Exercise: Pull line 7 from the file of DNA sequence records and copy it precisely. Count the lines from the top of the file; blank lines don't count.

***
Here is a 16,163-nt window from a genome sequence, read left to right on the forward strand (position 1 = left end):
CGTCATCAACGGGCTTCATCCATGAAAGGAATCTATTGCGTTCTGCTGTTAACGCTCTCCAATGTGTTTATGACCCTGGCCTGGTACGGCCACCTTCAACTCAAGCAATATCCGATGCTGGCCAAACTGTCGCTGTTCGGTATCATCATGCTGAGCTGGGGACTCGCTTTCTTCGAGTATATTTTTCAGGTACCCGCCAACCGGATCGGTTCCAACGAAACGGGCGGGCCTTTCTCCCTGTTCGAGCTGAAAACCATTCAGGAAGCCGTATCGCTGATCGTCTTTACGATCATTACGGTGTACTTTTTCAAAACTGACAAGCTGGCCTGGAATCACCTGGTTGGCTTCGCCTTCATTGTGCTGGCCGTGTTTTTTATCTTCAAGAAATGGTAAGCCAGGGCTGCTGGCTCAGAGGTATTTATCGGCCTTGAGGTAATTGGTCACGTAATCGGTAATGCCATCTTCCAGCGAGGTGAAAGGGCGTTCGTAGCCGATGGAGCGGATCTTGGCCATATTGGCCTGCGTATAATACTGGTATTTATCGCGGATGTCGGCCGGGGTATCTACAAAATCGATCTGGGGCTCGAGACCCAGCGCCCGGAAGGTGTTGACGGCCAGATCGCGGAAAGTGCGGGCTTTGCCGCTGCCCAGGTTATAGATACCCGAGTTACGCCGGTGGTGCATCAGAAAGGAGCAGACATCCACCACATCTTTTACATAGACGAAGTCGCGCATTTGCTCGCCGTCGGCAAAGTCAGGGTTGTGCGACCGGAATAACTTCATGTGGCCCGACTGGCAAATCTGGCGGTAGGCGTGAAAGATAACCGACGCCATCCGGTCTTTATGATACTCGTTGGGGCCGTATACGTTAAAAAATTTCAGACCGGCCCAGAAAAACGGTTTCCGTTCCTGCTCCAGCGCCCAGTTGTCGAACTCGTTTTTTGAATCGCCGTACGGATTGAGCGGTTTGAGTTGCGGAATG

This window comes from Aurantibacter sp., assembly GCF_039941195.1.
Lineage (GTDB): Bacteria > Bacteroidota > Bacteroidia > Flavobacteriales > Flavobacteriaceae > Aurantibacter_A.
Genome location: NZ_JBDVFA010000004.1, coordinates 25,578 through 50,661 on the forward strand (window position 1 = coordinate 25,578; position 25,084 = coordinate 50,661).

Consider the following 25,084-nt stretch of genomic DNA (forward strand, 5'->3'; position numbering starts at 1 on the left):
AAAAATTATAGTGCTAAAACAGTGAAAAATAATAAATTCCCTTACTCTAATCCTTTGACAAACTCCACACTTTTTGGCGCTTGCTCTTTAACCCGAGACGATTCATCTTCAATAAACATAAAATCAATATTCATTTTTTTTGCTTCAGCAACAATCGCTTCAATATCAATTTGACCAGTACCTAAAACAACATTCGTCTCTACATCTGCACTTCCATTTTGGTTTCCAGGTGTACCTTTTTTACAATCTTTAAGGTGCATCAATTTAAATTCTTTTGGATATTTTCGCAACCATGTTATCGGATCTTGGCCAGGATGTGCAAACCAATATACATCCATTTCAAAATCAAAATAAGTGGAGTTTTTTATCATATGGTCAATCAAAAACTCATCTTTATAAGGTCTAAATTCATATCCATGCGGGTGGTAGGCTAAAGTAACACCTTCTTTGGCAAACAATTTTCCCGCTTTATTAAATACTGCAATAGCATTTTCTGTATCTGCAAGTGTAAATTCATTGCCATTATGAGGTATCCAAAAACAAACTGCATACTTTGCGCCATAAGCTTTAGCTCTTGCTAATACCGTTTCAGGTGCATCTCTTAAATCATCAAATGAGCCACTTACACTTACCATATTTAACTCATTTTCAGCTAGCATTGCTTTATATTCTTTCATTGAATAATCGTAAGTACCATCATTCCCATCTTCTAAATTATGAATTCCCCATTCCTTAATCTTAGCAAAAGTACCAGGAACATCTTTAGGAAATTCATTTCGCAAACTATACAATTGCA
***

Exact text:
AAAAATTATAGTGCTAAAACAGTGAAAAATAATAAATTCCCTTACTCTAATCCTTTGACAAACTCCACACTTTTTGGCGCTTGCTCTTTAACCCGAGACGATTCATCTTCAATAAACATAAAATCAATATTCATTTTTTTTGCTTCAGCAACAATCGCTTCAATATCAATTTGACCAGTACCTAAAACAACATTCGTCTCTACATCTGCACTTCCATTTTGGTTTCCAGGTGTACCTTTTTTACAATCTTTAAGGTGCATCAATTTAAATTCTTTTGGATATTTTCGCAACCATGTTATCGGATCTTGGCCAGGATGTGCAAACCAATATACATCCATTTCAAAATCAAAATAAGTGGAGTTTTTTATCATATGGTCAATCAAAAACTCATCTTTATAAGGTCTAAATTCATATCCATGCGGGTGGTAGGCTAAAGTAACACCTTCTTTGGCAAACAATTTTCCCGCTTTATTAAATACTGCAATAGCATTTTCTGTATCTGCAAGTGTAAATTCATTGCCATTATGAGGTATCCAAAAACAAACTGCATACTTTGCGCCATAAGCTTTAGCTCTTGCTAATACCGTTTCAGGTGCATCTCTTAAATCATCAAATGAGCCACTTACACTTACCATATTTAACTCATTTTCAGCTAGCATTGCTTTATATTCTTTCATTGAATAATCGTAAGTACCATCATTCCCATCTTCTAAATTATGAATTCCCCATTCCTTAATCTTAGCAAAAGTACCAGGAACATCTTTAGGAAATTCATTTCGCAAACTATACAATTGCA